32 A theoretical framework for CPT and Lorentz violation
Introduce an effective field theory with explicit Lorentz violation am,bm,cmn,dmn are vector fields in space with non-zero expectation value Vector and tensor analogues to the scalar Higgs vacuum expectation value Surprising bonus: incorporates CPT violation effects within field theory Greenberg: Cannot have CPT violation without Lorentz violation (PRL 89, (2002) CPT-violating interactions break Lorentz symmetry, give anisotropy signals Can search for CPT violation without the use of anti-particles In contrast, scalar properties of anti-particles (masses, magnetic moments) are likely to be the same L = y ( m + a g b 5 ) i 2 n c mn d a,b - CPT-odd c,d - CPT-even Fermions: Alan Kostelecky Although see arXiv:

33 Phenomenology of Lorentz/CPT violation
Modified dispersion relations: E2 = m2 + p2 + h p Jacobson Amelino-Cameli nm - preferred direction, k ~ h/Mpl Applied to fermions: H = h m2/MPl S·n Non-commutativity of space-time: [xm,xn] = qmn Witten, Schwartz qmn - a tensor field in space, [q] = 1/E2 Interaction inside nucleus: NqmnsmnN  eijkqjkSi Pospelov,Carroll y k g = m 2 5 ) ( n L Dimention-5 operator: Myers, Pospelov, Sudarsky Spin coupling to preferred direction ) )( ( ab mn q = F L

34 Experimental Signatures
Spin Lorentz violation Spin coupling: S B × - = m ge A e 2 y g L L = b m y g 5 2b · S c.f. CPT-violating interaction Magnetic moment interaction b is a (four-)vector field permeating all space Experimental Signatures Vector interaction gives a sidereal signal in the lab frame Don’t need anti-particles to search for CPT violation Need a co-magnetometer to distinguish from regular magnetic fields Assume coupling is not in proportion to the magnetic moment bm hn1= 2m1 B + 2b1 (b·nS) hn2= 2m2 B + 2b2 (b·nS) ) ( 2 1 S h n b × ÷ ø ö ç è æ m - = nS – direction of spin sensitivity in the lab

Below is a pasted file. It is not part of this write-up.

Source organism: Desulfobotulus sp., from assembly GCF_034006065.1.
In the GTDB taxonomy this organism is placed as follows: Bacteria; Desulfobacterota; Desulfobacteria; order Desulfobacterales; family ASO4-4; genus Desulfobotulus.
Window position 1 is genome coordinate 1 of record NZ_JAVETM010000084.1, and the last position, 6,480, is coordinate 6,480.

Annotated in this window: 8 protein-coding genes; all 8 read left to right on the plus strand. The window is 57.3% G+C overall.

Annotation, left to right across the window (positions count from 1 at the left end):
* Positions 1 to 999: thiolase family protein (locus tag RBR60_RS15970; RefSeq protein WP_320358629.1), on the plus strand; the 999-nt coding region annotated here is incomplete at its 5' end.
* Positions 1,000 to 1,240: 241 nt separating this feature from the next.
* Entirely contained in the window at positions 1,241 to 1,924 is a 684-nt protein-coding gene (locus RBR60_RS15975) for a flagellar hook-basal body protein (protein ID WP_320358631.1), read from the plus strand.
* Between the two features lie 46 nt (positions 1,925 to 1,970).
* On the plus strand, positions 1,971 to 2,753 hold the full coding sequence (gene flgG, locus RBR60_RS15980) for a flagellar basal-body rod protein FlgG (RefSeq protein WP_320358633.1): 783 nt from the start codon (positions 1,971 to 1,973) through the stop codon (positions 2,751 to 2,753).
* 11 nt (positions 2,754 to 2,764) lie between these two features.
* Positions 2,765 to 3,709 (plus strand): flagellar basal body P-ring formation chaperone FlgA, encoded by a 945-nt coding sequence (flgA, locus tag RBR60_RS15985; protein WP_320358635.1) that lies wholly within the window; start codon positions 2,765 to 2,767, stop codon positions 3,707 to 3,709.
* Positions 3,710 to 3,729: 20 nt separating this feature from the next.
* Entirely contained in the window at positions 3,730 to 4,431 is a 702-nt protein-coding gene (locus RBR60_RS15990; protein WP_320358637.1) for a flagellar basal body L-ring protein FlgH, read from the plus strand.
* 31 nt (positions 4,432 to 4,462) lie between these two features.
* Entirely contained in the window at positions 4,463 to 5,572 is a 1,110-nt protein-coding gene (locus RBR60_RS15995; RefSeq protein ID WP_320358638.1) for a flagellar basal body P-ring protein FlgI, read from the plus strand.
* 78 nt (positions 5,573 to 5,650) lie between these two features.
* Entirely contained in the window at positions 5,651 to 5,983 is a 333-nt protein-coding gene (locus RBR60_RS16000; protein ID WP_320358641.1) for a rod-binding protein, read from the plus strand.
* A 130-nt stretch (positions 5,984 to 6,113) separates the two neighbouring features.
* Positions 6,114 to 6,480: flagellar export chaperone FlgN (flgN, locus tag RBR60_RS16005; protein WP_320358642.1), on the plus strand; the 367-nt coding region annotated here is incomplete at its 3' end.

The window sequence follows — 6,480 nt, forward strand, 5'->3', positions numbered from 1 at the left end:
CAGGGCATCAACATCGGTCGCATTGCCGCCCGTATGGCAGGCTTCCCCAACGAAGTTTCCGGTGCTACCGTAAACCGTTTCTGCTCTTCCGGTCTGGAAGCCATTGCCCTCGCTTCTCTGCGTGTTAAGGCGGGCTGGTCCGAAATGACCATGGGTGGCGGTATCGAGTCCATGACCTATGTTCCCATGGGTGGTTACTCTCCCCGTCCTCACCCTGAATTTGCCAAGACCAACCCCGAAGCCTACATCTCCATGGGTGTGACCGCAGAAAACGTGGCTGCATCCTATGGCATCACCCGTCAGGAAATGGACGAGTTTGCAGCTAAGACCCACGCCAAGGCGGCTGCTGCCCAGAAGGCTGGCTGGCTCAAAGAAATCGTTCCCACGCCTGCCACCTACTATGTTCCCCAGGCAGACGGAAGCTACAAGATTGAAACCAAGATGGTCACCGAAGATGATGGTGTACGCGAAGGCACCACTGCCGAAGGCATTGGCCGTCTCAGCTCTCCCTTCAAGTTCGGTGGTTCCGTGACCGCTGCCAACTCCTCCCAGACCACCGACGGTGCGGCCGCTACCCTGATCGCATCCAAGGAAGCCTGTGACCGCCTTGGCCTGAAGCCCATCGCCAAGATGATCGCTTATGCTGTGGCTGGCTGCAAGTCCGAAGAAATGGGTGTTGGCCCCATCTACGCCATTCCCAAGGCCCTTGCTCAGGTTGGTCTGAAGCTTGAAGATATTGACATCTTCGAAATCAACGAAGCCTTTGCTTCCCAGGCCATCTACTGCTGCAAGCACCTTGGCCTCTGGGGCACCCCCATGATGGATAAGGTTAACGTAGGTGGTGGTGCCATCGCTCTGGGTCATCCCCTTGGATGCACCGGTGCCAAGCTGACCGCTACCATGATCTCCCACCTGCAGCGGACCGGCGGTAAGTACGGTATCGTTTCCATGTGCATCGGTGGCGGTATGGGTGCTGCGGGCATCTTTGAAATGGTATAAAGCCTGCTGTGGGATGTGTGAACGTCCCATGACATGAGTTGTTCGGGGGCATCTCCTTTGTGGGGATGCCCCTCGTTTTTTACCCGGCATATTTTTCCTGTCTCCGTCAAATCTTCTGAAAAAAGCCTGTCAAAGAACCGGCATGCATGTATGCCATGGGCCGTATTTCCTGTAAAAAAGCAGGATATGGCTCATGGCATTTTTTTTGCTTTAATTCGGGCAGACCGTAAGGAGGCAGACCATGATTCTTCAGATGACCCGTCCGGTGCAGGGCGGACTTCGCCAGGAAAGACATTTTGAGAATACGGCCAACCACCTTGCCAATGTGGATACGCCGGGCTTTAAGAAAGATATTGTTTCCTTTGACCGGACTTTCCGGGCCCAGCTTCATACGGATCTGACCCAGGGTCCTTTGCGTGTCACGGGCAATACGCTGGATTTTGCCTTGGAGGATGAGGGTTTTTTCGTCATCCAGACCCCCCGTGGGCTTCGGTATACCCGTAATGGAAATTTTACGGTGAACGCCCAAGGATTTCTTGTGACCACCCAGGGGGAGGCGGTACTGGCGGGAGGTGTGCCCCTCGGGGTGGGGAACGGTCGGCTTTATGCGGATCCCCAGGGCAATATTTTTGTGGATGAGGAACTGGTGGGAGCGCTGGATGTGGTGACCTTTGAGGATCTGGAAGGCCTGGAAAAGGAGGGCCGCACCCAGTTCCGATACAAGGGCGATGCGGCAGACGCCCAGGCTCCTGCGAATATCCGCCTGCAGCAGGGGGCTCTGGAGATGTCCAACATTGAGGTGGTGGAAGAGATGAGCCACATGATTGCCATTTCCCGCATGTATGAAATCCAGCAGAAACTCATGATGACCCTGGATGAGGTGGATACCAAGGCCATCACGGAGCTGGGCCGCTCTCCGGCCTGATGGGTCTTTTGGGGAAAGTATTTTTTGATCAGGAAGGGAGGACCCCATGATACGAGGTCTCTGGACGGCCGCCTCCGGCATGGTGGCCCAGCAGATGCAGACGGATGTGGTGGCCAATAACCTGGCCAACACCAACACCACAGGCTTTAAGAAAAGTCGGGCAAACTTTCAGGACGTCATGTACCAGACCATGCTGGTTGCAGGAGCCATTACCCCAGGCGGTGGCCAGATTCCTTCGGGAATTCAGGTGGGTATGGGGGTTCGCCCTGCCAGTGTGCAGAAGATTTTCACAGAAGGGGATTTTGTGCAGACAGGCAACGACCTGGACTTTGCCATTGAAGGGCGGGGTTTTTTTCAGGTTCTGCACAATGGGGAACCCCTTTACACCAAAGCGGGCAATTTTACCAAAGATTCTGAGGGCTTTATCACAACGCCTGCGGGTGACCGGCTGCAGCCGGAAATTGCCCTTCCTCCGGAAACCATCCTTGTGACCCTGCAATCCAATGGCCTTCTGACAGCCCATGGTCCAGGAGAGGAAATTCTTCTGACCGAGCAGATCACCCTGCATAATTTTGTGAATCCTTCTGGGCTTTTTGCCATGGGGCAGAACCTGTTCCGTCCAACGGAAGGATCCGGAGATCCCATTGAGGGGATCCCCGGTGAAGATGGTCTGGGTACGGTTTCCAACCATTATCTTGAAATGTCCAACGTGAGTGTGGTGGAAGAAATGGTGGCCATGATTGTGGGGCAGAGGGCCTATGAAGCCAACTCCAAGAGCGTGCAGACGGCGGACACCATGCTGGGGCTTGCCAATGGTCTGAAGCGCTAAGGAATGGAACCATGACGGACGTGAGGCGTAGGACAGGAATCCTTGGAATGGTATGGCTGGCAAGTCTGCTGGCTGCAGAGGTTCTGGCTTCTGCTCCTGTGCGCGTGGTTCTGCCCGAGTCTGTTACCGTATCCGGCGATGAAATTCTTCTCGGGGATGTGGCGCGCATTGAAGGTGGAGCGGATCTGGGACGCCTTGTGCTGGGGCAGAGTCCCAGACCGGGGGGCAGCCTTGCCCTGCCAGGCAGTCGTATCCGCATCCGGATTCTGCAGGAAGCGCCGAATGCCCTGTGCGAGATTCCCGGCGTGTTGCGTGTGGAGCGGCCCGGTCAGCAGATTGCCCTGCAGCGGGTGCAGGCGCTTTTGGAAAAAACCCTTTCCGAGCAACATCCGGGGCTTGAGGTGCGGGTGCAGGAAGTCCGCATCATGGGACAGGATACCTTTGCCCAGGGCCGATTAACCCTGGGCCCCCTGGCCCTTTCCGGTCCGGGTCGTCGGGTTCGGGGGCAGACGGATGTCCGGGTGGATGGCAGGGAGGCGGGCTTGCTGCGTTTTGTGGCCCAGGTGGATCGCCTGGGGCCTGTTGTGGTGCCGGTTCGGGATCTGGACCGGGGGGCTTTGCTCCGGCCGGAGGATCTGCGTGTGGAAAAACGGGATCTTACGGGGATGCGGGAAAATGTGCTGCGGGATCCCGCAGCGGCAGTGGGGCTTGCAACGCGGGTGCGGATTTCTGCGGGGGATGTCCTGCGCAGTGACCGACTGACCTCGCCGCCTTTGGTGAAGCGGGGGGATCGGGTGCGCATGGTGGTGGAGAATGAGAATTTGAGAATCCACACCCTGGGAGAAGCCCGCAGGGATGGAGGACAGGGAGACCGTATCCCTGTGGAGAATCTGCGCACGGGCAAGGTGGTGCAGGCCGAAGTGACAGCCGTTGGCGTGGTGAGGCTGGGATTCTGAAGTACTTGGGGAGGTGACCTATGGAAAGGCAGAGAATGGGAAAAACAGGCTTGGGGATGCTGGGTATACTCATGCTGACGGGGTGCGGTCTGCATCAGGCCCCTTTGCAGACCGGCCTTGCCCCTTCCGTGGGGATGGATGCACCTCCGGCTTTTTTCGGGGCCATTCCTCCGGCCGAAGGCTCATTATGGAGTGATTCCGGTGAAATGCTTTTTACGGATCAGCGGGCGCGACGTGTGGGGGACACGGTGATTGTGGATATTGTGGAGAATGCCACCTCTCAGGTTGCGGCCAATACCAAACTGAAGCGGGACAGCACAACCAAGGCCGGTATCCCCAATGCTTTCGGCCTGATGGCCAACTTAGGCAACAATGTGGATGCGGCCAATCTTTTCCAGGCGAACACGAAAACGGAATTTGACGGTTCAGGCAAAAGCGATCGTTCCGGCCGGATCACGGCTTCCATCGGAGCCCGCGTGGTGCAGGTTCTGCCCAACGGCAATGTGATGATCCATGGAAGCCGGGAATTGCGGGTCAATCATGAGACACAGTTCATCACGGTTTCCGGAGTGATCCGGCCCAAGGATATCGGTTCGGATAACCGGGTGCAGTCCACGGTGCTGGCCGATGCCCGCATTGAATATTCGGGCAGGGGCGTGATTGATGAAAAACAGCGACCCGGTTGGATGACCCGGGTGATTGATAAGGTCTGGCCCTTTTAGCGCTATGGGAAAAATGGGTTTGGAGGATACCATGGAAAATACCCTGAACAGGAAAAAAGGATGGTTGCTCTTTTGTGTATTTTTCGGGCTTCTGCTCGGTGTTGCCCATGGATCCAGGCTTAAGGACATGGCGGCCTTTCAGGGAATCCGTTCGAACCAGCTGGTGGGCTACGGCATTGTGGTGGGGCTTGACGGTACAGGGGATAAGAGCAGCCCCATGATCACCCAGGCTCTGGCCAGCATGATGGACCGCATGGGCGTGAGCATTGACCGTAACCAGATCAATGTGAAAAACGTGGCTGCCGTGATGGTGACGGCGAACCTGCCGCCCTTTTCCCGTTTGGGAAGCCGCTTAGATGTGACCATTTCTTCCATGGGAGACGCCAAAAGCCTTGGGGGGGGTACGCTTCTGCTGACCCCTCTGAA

35 Turn most-sensitive atomic magnetometer into a co-magnetometer!
K-3He Co-magnetometer Optically pump potassium atoms at high density ( /cm3) 2. 3He nuclear spins are polarized by spin-exchange collisions with K vapor 3. Polarized 3He creates a magnetic field felt by K atoms 4. Apply external magnetic field Bz to cancel field BK K magnetometer operates near zero magnetic field 5. At zero field and high alkali density K-K spin-exchange relaxation is suppressed 6. Obtain high sensitivity of K to magnetic fields in spin-exchange relaxation free (SERF) regime Turn most-sensitive atomic magnetometer into a co-magnetometer! B K = 8 p 3 k M He J. C. Allred, R. N. Lyman, T. W. Kornack, and MVR, PRL 89, (2002) I. K. Kominis, T. W. Kornack, J. C. Allred and MVR, Nature 422, 596 (2003) T.W. Kornack and MVR, PRL 89, (2002) T. W. Kornack, R. K. Ghosh and MVR, PRL 95, (2005)

36 Magnetic field self-compensation

37 Co-magnetometer Setup
Simple pump-probe arrangement Measure Faraday rotation of far-detuned probe beam Sensitive to spin coupling orthogonal to pump and probe Details: Ferrite inner-most shield 3 layers of m-metal Cell and beams in mtorr vacuum Polarization modulation of probe beam for polarimetry at 10-7rad/Hz1/2 Whole apparatus in vacuum at 1 Torr

38 Have we found Lorentz violation?
Rotating K-3He co-magnetometer Rotate – stop – measure – rotate Fast transient response crucial Record signal as a function of magnetometer orientation Have we found Lorentz violation?

39 Recording Sidereal Signal
Measure in North - South and East - West positions Rotation-correlated signal found from several 180° reversals Different systematic errors Any sidereal signal would appear out of phase in the two signals

40 Long-term operation of the experiment
N-S signal riding on top of Earth rotation signal, Sensitive to calibration E-W signal is nominally zero Sensitive to alignment Fit to sine and cosine waves at the sidereal frequency Two independent determinations of b components in the equatorial plane 20 days of non-stop running with minimal intervention

41 Final results Previous limit |bnxy| = (6.4 ± 5.4) 10-32 GeV
Anamolous magnetic field constrained: bxHe-bxe = fT ± fTstat ± fTsys byHe-bye = fT ± fTstat ± fTsys Systematic error determined from scatter under various fitting and data selection procedures Frequency resolution is 0.7 nHz Anamalous electron couplings be are constrained at the level of fT by torsion pendulum experiments (B.R. Heckel et al, PRD 78, (2008).) 3He nuclear spin mostly comes from the neutron (87%) and some from proton (-5%) Friar et al, Phys. Rev. C 42, 2310 (1990) and V. Flambaum et al, Phys. Rev. D 80, (2009). bxn = (0.1 ± 1.6)10-33 GeV byn = (2.5 ± 1.6)10-33 GeV |bnxy| < 3.7 10-33 GeV at 68% CL J. M. Brown, S. J. Smullin, T. W. Kornack, and M. V. R., Phys. Rev. Lett. 105, (2010) Previous limit |bnxy| = (6.4 ± 5.4) 10-32 GeV D. Bear et al, PRL 85, 5038 (2000)

42 Improvement in spin anisotropy limits